An alternative to moving the file itself is to do what I did when I redesigned thesitewizard.com some years back. When I first started this site, I dumped all the articles into a single folder. I belatedly realised that this was a bad idea since, as the site grew, the folder became unmanageable. When I redesigned, I organized all new articles into separate folders sorted according to the general topic. Instead of moving the old articles into these new folders, I merely linked to them from the new category index pages.

  3. Make Site Appearance Changes by Modifying the CSS File Only

    If your site uses Cascading Style Sheets (CSS) to manage the appearance, and you merely want to change the appearance, it is possible to get away without a major reworking by simply modifying the CSS file. Such changes are easy to make since you don't have to go through every page on your site to modify it.

  4. Get a Proper Web Editor or a Good Search and Replace Program

    Let's face it. This will not be the last time you redesign your website. At the time I write this, thefreecountry.com has gone through at least 5 different site designs since its creation. Tastes change, as do web dynamics. And as you get more experienced with your site, you may find that things that once seemed like a good idea hinder your site's growth. As a result, the redesign that may currently appear to you like the-design-to-end-all-designs will eventually be changed as well.

    One way to reduce the amount of hassle that you have to go through every time you make a site design change is to use a more sophisticated web editor that is designed to manage such changes. Two such editors are Microsoft Expression Web (which is free) and Dreamweaver (a commercial editor). These editors have advanced site management tools that allow you to change your web design on a single "template" page and have those changes automatically replicated throughout your site.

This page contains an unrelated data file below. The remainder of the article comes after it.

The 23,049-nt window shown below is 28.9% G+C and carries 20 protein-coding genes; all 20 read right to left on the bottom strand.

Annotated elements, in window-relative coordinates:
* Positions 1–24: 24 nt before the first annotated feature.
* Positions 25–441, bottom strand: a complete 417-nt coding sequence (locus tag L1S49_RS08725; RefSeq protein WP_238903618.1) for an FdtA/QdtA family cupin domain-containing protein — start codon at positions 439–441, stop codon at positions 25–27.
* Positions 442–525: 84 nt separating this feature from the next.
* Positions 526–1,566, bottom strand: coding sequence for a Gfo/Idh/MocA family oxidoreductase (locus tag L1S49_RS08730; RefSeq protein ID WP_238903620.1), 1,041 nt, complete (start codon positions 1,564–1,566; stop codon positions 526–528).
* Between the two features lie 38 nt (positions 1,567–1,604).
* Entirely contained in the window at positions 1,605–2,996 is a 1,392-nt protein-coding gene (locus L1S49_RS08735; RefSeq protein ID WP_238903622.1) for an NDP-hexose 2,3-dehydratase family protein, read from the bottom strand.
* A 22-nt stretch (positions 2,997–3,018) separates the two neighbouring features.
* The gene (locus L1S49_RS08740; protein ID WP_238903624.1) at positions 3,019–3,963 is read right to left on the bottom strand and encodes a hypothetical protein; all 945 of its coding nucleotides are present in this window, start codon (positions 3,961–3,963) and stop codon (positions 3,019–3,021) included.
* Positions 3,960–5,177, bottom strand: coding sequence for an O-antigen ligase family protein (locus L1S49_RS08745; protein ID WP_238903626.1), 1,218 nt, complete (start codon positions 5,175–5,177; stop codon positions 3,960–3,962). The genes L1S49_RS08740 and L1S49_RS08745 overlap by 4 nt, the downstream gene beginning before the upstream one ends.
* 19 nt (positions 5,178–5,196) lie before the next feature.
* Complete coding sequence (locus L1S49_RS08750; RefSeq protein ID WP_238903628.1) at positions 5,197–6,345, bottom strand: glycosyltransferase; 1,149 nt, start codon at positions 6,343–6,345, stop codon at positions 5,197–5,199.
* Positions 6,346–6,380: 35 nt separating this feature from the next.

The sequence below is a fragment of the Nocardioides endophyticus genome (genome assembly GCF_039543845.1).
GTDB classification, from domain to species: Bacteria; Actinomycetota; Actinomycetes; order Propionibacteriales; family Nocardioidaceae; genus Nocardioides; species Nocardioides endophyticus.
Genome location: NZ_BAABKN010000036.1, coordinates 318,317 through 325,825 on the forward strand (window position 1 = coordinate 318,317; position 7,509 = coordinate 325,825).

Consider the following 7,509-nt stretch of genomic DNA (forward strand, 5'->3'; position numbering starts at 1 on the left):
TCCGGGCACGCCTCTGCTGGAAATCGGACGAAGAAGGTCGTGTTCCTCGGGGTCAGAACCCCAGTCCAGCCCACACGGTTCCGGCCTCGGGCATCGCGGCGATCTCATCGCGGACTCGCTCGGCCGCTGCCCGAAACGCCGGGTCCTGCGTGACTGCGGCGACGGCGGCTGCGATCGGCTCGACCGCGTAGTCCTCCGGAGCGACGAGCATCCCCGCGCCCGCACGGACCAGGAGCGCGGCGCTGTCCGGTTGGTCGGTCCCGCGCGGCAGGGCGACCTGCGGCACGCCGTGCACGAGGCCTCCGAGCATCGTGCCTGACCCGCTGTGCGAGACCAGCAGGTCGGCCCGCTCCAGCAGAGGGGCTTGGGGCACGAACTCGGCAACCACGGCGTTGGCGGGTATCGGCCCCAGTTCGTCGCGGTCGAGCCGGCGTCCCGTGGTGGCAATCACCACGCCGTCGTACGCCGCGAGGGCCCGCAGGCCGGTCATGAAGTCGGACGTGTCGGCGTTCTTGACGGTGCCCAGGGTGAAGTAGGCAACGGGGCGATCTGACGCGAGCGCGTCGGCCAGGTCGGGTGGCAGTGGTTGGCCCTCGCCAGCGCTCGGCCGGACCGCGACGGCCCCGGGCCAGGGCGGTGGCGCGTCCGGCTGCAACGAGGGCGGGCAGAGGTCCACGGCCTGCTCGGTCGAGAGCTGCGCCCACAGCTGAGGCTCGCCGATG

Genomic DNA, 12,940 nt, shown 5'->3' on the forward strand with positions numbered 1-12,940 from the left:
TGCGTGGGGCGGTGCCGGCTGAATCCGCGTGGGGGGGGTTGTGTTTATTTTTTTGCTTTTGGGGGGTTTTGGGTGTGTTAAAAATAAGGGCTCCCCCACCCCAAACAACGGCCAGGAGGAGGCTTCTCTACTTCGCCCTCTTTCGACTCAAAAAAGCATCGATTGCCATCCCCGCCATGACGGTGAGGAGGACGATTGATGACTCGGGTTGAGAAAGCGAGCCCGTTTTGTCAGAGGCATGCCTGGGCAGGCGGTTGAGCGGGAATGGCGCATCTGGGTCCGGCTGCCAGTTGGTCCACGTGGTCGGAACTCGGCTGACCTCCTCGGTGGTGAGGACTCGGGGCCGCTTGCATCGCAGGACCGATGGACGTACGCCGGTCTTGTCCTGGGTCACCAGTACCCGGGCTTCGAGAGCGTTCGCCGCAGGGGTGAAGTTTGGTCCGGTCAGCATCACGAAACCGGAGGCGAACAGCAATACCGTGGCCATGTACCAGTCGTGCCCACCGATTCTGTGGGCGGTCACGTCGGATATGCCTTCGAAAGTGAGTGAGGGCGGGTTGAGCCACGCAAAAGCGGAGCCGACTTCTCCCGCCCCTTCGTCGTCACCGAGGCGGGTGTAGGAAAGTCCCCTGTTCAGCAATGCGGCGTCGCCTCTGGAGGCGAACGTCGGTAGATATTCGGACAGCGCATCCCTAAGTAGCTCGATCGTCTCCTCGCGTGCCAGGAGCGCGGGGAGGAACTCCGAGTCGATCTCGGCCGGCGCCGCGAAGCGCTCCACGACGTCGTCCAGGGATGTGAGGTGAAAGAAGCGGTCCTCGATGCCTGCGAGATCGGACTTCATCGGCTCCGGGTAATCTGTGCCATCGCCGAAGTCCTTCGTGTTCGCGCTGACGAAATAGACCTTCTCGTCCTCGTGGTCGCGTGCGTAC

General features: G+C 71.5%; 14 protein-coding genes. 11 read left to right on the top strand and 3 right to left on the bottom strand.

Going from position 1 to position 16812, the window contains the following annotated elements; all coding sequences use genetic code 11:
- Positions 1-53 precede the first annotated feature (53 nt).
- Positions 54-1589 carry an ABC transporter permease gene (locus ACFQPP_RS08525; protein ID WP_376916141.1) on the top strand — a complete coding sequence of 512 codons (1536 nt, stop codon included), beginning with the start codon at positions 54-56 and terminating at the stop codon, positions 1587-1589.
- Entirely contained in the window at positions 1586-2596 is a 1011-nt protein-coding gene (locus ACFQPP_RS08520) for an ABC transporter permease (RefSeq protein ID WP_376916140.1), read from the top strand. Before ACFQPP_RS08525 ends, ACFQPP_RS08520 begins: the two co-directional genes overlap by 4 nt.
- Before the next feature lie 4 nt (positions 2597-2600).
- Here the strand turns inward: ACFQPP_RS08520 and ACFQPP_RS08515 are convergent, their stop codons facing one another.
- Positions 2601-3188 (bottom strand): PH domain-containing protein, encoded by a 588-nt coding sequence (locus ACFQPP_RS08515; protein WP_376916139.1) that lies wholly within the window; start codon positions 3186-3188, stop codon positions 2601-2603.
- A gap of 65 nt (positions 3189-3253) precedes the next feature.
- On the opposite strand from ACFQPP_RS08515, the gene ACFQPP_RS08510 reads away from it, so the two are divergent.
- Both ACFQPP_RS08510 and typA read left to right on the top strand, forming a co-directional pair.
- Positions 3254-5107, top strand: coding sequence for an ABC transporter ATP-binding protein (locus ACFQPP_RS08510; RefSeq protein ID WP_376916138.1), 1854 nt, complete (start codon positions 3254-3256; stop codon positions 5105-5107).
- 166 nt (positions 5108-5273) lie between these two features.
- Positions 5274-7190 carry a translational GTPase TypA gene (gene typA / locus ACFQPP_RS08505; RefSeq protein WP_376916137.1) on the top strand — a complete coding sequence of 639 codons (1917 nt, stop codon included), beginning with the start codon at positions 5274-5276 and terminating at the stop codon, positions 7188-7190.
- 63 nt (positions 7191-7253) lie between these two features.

If this is not an option, or if you prefer to edit your website manually using HTML and CSS, then you should probably get a search and replace program to complement your usual text editor. Such programs provide numerous additional features that let you more efficiently replace common pieces of text across multiple files.

  5. Understand and Test the Impact of the Site Design

    Unless your site redesign is very minor, it's bound to have some sort of impact on your website. The redesign can increase or decrease the traffic flow through your site. For example, people might now able to find pages previously buried in your site or perhaps they can no longer find those pages. You can monitor this through your site's web statistics by examining the path visitors take through your site. Or the redesign can cause an increase or decrease in your sales or advertising income. Indeed, before you even redesign, you need to understand how visitors use your web page. One way to avoid major fluctuations in the fortune of your website is to test a potential redesign on only a few pages for a limited period of time and examine its impact on your statistics and income.

  6. Back Up Your Site Before Changing Its Design

    It is very important that you keep an up-to-date backup of your existing website prior to changing its design. That way, if you find that your new design has undesirable side-effects, you can easily revert back to your old design by re-uploading your backup. For example, if you suddenly find that a large percentage of your visitors no longer go to your Order pages after your redesign, you might want to quickly re-upload your old pages while you figure out what was wrong with the new appearance or structure.

Redesigning a website is a fact of life for many webmasters. Keeping in mind the tips in this article may help you minimize the disruptions caused by a site design change.

Copyright © 2007-2017 by Christopher Heng. All rights reserved.